Does Rank-Order Grading Improve Student Performance: Evidence from a Classroom Experiment
AbstractThis paper reports results from a unique classroom experiment that explored the potential of using rank-order grading to improve student performance and learning. Findings suggest that student performance is significantly improved when facing a grading system based on student ranking (norm-reference grading) rather than performance standards (criterion-reference grading). The improved outcomes from rank-order grading largely arise among the high performers, but not at the expense of low performers. Results indicate rank-ordering may eliminate the incentive for high performing students to "stop" once they achieve a stated objective, while not diminishing the incentive for lower performing students.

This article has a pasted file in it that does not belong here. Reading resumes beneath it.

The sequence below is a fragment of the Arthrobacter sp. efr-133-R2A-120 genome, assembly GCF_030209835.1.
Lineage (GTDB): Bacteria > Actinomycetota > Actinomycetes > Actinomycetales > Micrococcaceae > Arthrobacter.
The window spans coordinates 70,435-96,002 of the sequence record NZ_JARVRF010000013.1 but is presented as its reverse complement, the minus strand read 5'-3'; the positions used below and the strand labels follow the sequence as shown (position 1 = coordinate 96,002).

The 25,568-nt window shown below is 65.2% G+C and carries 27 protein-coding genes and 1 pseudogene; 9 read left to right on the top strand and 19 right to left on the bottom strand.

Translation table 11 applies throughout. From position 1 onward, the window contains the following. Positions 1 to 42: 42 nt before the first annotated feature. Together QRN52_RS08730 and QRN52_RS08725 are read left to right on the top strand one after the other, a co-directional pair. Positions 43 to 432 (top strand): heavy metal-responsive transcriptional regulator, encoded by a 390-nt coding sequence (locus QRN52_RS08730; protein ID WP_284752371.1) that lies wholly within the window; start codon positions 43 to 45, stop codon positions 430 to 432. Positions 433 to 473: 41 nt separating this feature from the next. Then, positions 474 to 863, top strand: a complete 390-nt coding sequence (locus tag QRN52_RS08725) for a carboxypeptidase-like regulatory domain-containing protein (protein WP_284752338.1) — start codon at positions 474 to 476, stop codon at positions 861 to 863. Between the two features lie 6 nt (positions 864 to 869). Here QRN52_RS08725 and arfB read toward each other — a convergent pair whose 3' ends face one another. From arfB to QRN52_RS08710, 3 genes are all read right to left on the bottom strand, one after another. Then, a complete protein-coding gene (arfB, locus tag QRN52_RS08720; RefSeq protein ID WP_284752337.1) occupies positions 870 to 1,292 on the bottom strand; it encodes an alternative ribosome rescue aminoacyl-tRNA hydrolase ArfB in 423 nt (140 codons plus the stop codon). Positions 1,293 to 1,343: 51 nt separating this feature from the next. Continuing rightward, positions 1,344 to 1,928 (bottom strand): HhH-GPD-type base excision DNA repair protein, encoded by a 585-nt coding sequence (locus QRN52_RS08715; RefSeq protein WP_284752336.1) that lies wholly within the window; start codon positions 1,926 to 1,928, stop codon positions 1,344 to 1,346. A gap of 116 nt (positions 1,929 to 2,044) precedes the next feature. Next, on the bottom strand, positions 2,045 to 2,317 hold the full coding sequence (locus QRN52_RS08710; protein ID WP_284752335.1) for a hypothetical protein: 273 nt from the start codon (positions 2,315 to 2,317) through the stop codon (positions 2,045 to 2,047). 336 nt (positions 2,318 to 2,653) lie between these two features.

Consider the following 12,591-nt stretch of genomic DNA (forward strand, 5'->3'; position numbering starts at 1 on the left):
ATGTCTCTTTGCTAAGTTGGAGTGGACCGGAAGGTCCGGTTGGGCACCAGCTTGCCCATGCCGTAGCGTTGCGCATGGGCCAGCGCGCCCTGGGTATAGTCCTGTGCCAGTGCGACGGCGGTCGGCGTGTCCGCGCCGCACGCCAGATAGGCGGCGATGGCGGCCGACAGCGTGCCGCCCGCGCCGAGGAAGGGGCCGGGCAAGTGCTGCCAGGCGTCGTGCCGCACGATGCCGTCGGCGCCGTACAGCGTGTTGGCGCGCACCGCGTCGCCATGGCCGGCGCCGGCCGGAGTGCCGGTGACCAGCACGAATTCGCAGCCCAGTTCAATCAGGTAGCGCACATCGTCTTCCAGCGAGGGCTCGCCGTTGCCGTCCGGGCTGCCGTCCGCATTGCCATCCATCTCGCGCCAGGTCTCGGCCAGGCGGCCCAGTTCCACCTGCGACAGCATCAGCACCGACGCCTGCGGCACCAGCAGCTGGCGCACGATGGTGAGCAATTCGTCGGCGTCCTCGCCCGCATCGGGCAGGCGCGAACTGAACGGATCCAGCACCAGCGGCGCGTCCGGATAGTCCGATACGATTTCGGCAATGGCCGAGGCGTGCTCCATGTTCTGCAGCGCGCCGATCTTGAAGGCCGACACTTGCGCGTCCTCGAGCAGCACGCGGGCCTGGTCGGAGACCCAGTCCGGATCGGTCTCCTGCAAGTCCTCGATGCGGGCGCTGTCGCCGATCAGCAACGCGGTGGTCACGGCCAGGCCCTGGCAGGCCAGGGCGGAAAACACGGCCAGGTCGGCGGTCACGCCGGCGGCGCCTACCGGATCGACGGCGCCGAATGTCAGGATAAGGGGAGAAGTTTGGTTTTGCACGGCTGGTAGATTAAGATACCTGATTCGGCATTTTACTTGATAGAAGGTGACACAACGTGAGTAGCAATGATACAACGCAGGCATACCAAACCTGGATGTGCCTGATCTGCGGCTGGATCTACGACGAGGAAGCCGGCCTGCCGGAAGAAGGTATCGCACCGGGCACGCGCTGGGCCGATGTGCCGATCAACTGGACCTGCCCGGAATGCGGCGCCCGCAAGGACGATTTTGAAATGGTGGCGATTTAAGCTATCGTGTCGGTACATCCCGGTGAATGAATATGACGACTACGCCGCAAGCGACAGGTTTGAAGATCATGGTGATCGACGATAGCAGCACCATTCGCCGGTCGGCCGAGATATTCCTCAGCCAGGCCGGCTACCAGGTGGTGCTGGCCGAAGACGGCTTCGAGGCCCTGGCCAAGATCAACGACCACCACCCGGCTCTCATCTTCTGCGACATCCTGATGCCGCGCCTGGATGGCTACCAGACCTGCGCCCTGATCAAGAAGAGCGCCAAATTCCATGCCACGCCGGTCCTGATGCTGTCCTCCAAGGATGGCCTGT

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Bibliographic InfoPaper provided by Department of Economics, Appalachian State University in its series Working Papers with number 04-03.
Date of creation: 2004
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Postal: Thelma C. Raley Hall, Boone, North Carolina 28608
Web page: http://www.business.appstate.edu/departments/economics/
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Other versions of this item:
- Todd L. Cherry & Larry V. Ellis, 2005. "Does Rank-Order Grading Improve Student Performance? Evidence from a Classroom Experiment," International Review of Economic Education, Economics Network, University of Bristol, vol. 4(1), pages 9-19.
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- Lester Hadsell & Raymond MacDermott, 2012. "Faculty Perceptions of Grades: Results from a National Survey of Economics Faculty," International Review of Economic Education, Economics Network, University of Bristol, vol. 11(1), pages 16-35.
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